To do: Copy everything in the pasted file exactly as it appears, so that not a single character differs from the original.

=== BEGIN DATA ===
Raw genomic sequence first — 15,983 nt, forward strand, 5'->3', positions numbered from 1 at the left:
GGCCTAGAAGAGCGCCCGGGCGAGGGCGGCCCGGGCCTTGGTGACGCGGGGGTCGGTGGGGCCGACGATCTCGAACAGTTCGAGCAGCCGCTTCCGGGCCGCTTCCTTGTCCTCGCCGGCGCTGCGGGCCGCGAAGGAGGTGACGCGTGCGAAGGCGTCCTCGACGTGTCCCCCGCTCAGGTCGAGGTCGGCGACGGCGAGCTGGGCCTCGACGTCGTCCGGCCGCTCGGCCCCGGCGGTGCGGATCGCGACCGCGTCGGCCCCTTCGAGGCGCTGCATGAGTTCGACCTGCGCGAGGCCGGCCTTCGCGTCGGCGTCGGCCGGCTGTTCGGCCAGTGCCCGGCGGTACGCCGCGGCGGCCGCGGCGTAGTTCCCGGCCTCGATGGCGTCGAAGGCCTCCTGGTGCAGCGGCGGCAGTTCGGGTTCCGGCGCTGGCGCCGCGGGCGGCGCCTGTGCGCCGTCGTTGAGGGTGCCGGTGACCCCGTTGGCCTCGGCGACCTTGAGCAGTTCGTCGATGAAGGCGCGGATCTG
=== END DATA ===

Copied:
Raw genomic sequence first — 15,983 nt, forward strand, 5'->3', positions numbered from 1 at the left:
GGCCTAGAAGAGCGCCCGGGCGAGGGCGGCCCGGGCCTTGGTGACGCGGGGGTCGGTGGGGCCGACGATCTCGAACAGTTCGAGCAGCCGCTTCCGGGCCGCTTCCTTGTCCTCGCCGGCGCTGCGGGCCGCGAAGGAGGTGACGCGTGCGAAGGCGTCCTCGACGTGTCCCCCGCTCAGGTCGAGGTCGGCGACGGCGAGCTGGGCCTCGACGTCGTCCGGCCGCTCGGCCCCGGCGGTGCGGATCGCGACCGCGTCGGCCCCTTCGAGGCGCTGCATGAGTTCGACCTGCGCGAGGCCGGCCTTCGCGTCGGCGTCGGCCGGCTGTTCGGCCAGTGCCCGGCGGTACGCCGCGGCGGCCGCGGCGTAGTTCCCGGCCTCGATGGCGTCGAAGGCCTCCTGGTGCAGCGGCGGCAGTTCGGGTTCCGGCGCTGGCGCCGCGGGCGGCGCCTGTGCGCCGTCGTTGAGGGTGCCGGTGACCCCGTTGGCCTCGGCGACCTTGAGCAGTTCGTCGATGAAGGCGCGGATCTG